NV Toro Bravo Sparkling Secco, Catalonia, Spain (Alcohol 11%, Residual Sugar 17 g/l) LCBO $11.95 (750ml bottle)
Apart from a few Bah-Humbuggers, who doesn’t like lashings of sparkling wine around the holidays?, and what’s not to love when it’s coming in at a mere $11.95 a bottle? I’m sure that even old Ebenezer Scrooge could appreciate that.
I’m constantly amazed at the value-priced wines that Dionysus are bringing in these days, and I’m honestly not just saying that because they are one of our Good Food Fighters! In these most trying of times I think that most can appreciate well-priced wines like this that deliver so much for relatively little. Given that we often tend to think of sparkling wines as being for special occasions, it’s great to see a wine that is priced so as to make sparkling wine much more of an everyday pleasure.
This Charmat (read: closed tank) method-produced blend of 50% Macabeo, 30% Parellada, and 20% Xarel-lo, all grapes you’d tend to find in Cava, makes for a heady and perfumed bouquet of orchard fruits (apples, pears, and peaches) with a touch of super-ripe mango, citrus, and white flowers. It’s light to medium-bodied, with a seriously lively fizziness and frothiness under that specially-designed screw-cap. Apparently it will stay in pretty good shape for a week after opening, but when I opened it there was nooooo chance of the bottle lasting more than a night.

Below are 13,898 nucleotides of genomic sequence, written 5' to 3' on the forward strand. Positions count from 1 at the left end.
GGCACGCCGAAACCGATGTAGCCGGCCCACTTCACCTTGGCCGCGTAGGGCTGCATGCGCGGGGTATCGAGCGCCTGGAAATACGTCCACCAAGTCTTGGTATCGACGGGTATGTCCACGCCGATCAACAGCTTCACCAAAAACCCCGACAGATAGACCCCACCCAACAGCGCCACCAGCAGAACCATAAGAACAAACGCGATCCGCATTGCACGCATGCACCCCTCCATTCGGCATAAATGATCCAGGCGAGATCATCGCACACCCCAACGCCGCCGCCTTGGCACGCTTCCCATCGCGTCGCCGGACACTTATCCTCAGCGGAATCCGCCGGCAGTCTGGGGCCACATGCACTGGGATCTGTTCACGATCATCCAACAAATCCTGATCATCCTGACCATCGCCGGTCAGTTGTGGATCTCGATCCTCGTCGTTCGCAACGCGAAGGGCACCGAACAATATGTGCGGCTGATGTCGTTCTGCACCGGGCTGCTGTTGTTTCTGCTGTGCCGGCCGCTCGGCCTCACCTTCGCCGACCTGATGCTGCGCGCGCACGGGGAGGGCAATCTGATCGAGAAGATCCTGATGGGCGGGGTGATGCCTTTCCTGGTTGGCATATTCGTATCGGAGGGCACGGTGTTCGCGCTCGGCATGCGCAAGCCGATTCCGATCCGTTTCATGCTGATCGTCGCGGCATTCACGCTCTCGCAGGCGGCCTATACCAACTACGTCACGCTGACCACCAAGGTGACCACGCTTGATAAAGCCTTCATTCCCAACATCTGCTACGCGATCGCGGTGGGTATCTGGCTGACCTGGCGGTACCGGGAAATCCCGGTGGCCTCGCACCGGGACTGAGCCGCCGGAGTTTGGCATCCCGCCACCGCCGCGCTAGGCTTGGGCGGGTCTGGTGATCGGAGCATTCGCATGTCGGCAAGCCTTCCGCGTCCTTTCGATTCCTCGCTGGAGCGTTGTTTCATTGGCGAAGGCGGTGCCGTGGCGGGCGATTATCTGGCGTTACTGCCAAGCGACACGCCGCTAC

Now one may balk at the prospect of a wine with some 17 g/l residual sugar, but as I learned on many a trip to Germany over the years, when it comes to sweetness, it’s all about the balance with the acidity, and this particular bottling manages to strike that balance pretty damn well. It really doesn’t taste too sweet at all, especially if one is used to drinking Prosecco.
While it’s by no means a complex wine, I feel it’s just the thing to raise one’s spirits over the holiday period (and beyond), especially when so many of us have gone through such a challenging 2020.
This is just pure, fruity, frothy enjoyment, and at this price, buying a case isn’t totally out of the question, even if you are counting your pennies.
(Four out of a possible five apples)
Toro Bravo are represented in Ontario by Dionysus Wines And Spirits.
Dionysus Wines And Spirits are a Good Food Fighter.
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Edinburgh-born/Toronto-based Sommelier, consultant, writer, judge, and educator Jamie Drummond is the Director of Programs/Editor of Good Food Revolution… And yes, that’s pretty damn good for under $12.